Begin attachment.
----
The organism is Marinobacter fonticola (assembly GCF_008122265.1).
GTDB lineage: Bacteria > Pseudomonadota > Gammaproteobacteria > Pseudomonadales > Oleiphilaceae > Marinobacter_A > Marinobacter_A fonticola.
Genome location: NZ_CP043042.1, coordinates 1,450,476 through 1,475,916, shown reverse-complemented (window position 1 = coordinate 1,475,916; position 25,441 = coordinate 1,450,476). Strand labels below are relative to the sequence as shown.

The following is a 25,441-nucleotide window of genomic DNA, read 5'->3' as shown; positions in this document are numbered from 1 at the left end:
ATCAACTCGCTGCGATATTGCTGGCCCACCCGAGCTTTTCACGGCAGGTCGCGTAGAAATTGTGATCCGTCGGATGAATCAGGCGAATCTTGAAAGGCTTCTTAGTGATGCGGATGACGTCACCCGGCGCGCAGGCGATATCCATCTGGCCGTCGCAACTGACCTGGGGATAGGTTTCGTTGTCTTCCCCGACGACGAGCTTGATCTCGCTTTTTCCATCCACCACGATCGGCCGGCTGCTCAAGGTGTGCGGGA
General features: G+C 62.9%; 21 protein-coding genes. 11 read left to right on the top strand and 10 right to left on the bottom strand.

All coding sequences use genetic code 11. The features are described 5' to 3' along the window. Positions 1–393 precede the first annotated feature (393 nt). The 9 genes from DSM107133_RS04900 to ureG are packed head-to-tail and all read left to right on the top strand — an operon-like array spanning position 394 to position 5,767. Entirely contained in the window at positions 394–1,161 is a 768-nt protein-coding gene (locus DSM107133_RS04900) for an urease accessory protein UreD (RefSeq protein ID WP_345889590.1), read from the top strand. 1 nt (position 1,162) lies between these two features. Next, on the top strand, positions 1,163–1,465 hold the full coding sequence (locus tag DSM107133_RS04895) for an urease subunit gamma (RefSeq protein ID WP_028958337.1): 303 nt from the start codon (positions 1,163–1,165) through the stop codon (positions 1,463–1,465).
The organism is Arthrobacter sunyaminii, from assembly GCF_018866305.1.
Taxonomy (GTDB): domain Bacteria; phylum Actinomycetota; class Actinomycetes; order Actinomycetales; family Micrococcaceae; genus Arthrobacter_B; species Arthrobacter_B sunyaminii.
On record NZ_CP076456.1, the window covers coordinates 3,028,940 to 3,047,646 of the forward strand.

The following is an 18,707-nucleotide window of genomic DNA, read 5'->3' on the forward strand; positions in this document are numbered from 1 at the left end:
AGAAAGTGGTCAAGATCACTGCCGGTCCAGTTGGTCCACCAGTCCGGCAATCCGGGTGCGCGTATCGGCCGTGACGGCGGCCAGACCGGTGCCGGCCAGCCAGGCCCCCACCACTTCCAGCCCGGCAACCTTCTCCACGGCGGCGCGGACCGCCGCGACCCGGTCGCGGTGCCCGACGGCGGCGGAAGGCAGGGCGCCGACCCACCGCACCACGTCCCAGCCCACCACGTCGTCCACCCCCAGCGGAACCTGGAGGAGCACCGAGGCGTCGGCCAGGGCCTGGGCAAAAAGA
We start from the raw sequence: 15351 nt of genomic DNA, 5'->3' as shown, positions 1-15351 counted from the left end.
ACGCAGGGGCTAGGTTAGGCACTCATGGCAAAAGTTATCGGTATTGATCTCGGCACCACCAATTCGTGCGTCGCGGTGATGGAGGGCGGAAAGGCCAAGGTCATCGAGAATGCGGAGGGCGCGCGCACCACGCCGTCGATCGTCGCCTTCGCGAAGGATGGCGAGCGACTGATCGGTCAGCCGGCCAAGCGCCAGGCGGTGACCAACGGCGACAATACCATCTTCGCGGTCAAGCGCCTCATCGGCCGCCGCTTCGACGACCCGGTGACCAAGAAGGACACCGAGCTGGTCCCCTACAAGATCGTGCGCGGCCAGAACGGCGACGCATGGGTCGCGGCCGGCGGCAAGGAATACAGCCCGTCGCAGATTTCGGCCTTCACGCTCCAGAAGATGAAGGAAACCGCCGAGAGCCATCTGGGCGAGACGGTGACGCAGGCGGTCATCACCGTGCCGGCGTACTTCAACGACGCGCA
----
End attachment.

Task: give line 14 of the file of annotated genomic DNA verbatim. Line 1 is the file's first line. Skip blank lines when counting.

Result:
ACGCAGGGGCTAGGTTAGGCACTCATGGCAAAAGTTATCGGTATTGATCTCGGCACCACCAATTCGTGCGTCGCGGTGATGGAGGGCGGAAAGGCCAAGGTCATCGAGAATGCGGAGGGCGCGCGCACCACGCCGTCGATCGTCGCCTTCGCGAAGGATGGCGAGCGACTGATCGGTCAGCCGGCCAAGCGCCAGGCGGTGACCAACGGCGACAATACCATCTTCGCGGTCAAGCGCCTCATCGGCCGCCGCTTCGACGACCCGGTGACCAAGAAGGACACCGAGCTGGTCCCCTACAAGATCGTGCGCGGCCAGAACGGCGACGCATGGGTCGCGGCCGGCGGCAAGGAATACAGCCCGTCGCAGATTTCGGCCTTCACGCTCCAGAAGATGAAGGAAACCGCCGAGAGCCATCTGGGCGAGACGGTGACGCAGGCGGTCATCACCGTGCCGGCGTACTTCAACGACGCGCA